Following the sale of RMR, while Rothschild no longer handled the raw commodity, its association with gold was protected as it continued to chair the daily Gold Fixing – a role that continued to take place at New Court, its London headquarters, until 2004.
Dr Michele Blagg is a Visiting Research Associate at the Institute of Contemporary British History, King's College London where she completed her PhD in 2013. Her areas of interest are in financial and business history with special regard for the actors and networks located in the London market. She is an independent historical research consultant and serves as an Executive to the Business Archives Council which promotes the use of business history and archives. Contact: firstname.lastname@example.org
Notes and references
1. Royal Mint Museum, (accessed 9 Nov 2014) www.royalmintmuseum.org.uk
2. Ministry of Town and County Planning (1944-1947) 'Plan No 7 Existing Bankside Power Works', Bankside generating station: miscellaneous plans and photographs, The National Archives [TNA], HLG 79/920.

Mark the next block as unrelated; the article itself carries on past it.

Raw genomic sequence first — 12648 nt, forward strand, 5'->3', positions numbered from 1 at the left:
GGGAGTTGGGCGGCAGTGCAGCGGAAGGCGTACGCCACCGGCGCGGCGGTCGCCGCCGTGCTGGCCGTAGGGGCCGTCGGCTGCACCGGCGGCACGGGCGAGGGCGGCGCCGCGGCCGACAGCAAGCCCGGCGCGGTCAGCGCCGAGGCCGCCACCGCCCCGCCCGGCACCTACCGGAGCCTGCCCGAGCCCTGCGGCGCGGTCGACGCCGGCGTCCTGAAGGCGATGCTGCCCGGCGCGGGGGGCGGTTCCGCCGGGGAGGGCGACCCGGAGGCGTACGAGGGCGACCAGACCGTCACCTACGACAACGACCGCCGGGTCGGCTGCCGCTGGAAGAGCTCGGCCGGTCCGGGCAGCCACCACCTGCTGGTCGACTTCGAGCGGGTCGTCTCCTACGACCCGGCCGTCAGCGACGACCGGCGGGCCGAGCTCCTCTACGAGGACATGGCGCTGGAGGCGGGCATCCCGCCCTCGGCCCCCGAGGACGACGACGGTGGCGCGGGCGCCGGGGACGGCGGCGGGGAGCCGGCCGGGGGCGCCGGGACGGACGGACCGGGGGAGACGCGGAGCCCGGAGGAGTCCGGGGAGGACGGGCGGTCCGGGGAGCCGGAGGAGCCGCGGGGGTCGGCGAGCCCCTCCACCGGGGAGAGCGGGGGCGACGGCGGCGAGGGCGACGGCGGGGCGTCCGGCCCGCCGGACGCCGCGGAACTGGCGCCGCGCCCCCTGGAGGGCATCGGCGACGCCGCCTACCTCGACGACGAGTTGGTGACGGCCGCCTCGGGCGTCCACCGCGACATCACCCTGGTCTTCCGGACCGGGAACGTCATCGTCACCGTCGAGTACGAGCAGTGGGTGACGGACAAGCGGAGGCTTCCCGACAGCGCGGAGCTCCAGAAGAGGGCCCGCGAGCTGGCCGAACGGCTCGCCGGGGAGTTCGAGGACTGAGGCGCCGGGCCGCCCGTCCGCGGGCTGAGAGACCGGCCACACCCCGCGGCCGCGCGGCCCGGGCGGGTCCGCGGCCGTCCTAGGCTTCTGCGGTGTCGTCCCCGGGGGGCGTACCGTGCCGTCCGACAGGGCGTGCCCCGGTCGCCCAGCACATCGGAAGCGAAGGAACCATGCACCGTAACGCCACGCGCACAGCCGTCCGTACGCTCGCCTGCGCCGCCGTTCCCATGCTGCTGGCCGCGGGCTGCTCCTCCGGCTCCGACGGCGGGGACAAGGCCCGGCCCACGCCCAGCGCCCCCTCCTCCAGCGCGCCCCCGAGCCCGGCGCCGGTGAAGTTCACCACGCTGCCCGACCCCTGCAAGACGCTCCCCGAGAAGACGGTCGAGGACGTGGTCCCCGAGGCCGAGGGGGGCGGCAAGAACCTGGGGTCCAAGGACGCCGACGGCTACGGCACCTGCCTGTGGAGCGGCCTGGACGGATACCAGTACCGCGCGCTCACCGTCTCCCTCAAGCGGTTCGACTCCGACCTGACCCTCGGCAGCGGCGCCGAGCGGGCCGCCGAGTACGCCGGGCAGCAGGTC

3. Matthieson adopted the French methods of refining. Equipment was upgraded and new methods adopted to cope with treating 'brittle gold', mainly from Brazil
4. Craig, J, 1953, The Mint, Cambridge: University Press, p. 305
5. Ibid. p.315
7. For further details: Blagg, M, 2013, 'The Royal Mint Refinery, a business adapting to change 1852–1968', PhD Thesis, King's College London
9. Green, T, 2010, The London Good delivery list, 1750–2010 (London, LBMA, 2010)
11. The Rothschild Archive, London, 000/1323, Letter book N Charles Rothschild to Hugh Birrel, 18 Mar 1899 to 19 Apr 1908
12. Ibid., 15 Oct 1905
13. Ibid., 27 Nov 1905
14. See: Ally, R, 1994, Gold and Empire, The Bank of England and South Africa's Gold Producers 1886–1926, Johannesburg: Witwatersrand University Press
15. The Rothschild Archive, London, 111/152, 'Refinery in South Africa – Proposed establishment', 23 Jun 1919
16. In 1919 Raphael's switched from the treatment of gold to the production of car components. The attempt to diversify failed and the Bank closed down this area of its operation in 1926. See Chapman,S D, 1987, Raphael Bicentenary, 1787–1987 London: Raphael Zorn
17. Bank of England Archive, C40/305, 'Gold St Luke's Refinery.'
18. The Rothschild Archive, London, 148/24/3, 'Treatment of Silver and Gold, 1905–1948'
19. See for example, McDonald, D, 1974, The history of Johnson Matthey, vol 2, London: Private publication
20. Green, T, London Good Delivery List. Op cit.
21. See: Alfred Draper, 1979, Operation Fish, the Race to Save Europe's Wealth 1939–45. London: Cassell
© GLIAS, 2017